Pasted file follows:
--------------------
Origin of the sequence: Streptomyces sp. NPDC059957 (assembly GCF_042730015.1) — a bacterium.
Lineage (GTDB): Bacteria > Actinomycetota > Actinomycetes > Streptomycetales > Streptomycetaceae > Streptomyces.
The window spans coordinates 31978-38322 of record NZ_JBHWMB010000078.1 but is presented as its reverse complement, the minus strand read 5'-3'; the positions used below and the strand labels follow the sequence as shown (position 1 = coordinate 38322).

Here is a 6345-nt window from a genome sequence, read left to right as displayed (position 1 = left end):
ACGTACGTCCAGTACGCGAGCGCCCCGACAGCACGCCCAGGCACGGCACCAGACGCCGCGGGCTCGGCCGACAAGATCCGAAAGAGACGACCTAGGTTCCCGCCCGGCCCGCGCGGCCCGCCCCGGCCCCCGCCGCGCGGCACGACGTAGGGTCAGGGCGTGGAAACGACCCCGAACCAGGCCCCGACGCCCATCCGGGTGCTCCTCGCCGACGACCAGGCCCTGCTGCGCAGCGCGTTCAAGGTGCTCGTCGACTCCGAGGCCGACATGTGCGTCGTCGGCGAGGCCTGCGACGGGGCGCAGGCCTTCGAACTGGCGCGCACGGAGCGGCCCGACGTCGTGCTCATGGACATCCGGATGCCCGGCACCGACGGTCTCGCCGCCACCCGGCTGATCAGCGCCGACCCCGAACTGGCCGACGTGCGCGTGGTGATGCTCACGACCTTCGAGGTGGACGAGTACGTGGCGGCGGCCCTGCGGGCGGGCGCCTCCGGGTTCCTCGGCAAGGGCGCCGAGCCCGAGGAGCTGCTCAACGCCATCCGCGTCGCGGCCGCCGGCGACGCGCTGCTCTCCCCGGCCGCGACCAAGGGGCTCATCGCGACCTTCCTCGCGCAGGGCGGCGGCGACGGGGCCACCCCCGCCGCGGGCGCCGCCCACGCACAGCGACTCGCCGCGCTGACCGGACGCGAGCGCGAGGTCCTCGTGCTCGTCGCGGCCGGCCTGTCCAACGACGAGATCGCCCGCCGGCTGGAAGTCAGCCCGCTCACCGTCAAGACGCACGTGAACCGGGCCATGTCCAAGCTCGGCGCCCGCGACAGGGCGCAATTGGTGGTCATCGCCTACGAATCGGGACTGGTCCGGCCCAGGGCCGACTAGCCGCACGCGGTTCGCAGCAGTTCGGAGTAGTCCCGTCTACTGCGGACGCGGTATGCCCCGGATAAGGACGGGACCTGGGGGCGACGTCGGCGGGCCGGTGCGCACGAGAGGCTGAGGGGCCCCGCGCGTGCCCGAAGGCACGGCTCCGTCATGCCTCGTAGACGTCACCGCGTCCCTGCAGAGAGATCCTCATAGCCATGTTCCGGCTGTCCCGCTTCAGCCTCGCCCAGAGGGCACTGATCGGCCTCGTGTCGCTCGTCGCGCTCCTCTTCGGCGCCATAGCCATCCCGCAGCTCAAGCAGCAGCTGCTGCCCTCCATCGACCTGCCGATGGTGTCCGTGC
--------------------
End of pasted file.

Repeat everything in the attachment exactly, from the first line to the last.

Origin of the sequence: Streptomyces sp. NPDC059957 (assembly GCF_042730015.1) — a bacterium.
Lineage (GTDB): Bacteria > Actinomycetota > Actinomycetes > Streptomycetales > Streptomycetaceae > Streptomyces.
The window spans coordinates 31978-38322 of record NZ_JBHWMB010000078.1 but is presented as its reverse complement, the minus strand read 5'-3'; the positions used below and the strand labels follow the sequence as shown (position 1 = coordinate 38322).

Here is a 6345-nt window from a genome sequence, read left to right as displayed (position 1 = left end):
ACGTACGTCCAGTACGCGAGCGCCCCGACAGCACGCCCAGGCACGGCACCAGACGCCGCGGGCTCGGCCGACAAGATCCGAAAGAGACGACCTAGGTTCCCGCCCGGCCCGCGCGGCCCGCCCCGGCCCCCGCCGCGCGGCACGACGTAGGGTCAGGGCGTGGAAACGACCCCGAACCAGGCCCCGACGCCCATCCGGGTGCTCCTCGCCGACGACCAGGCCCTGCTGCGCAGCGCGTTCAAGGTGCTCGTCGACTCCGAGGCCGACATGTGCGTCGTCGGCGAGGCCTGCGACGGGGCGCAGGCCTTCGAACTGGCGCGCACGGAGCGGCCCGACGTCGTGCTCATGGACATCCGGATGCCCGGCACCGACGGTCTCGCCGCCACCCGGCTGATCAGCGCCGACCCCGAACTGGCCGACGTGCGCGTGGTGATGCTCACGACCTTCGAGGTGGACGAGTACGTGGCGGCGGCCCTGCGGGCGGGCGCCTCCGGGTTCCTCGGCAAGGGCGCCGAGCCCGAGGAGCTGCTCAACGCCATCCGCGTCGCGGCCGCCGGCGACGCGCTGCTCTCCCCGGCCGCGACCAAGGGGCTCATCGCGACCTTCCTCGCGCAGGGCGGCGGCGACGGGGCCACCCCCGCCGCGGGCGCCGCCCACGCACAGCGACTCGCCGCGCTGACCGGACGCGAGCGCGAGGTCCTCGTGCTCGTCGCGGCCGGCCTGTCCAACGACGAGATCGCCCGCCGGCTGGAAGTCAGCCCGCTCACCGTCAAGACGCACGTGAACCGGGCCATGTCCAAGCTCGGCGCCCGCGACAGGGCGCAATTGGTGGTCATCGCCTACGAATCGGGACTGGTCCGGCCCAGGGCCGACTAGCCGCACGCGGTTCGCAGCAGTTCGGAGTAGTCCCGTCTACTGCGGACGCGGTATGCCCCGGATAAGGACGGGACCTGGGGGCGACGTCGGCGGGCCGGTGCGCACGAGAGGCTGAGGGGCCCCGCGCGTGCCCGAAGGCACGGCTCCGTCATGCCTCGTAGACGTCACCGCGTCCCTGCAGAGAGATCCTCATAGCCATGTTCCGGCTGTCCCGCTTCAGCCTCGCCCAGAGGGCACTGATCGGCCTCGTGTCGCTCGTCGCGCTCCTCTTCGGCGCCATAGCCATCCCGCAGCTCAAGCAGCAGCTGCTGCCCTCCATCGACCTGCCGATGGTGTCCGTGC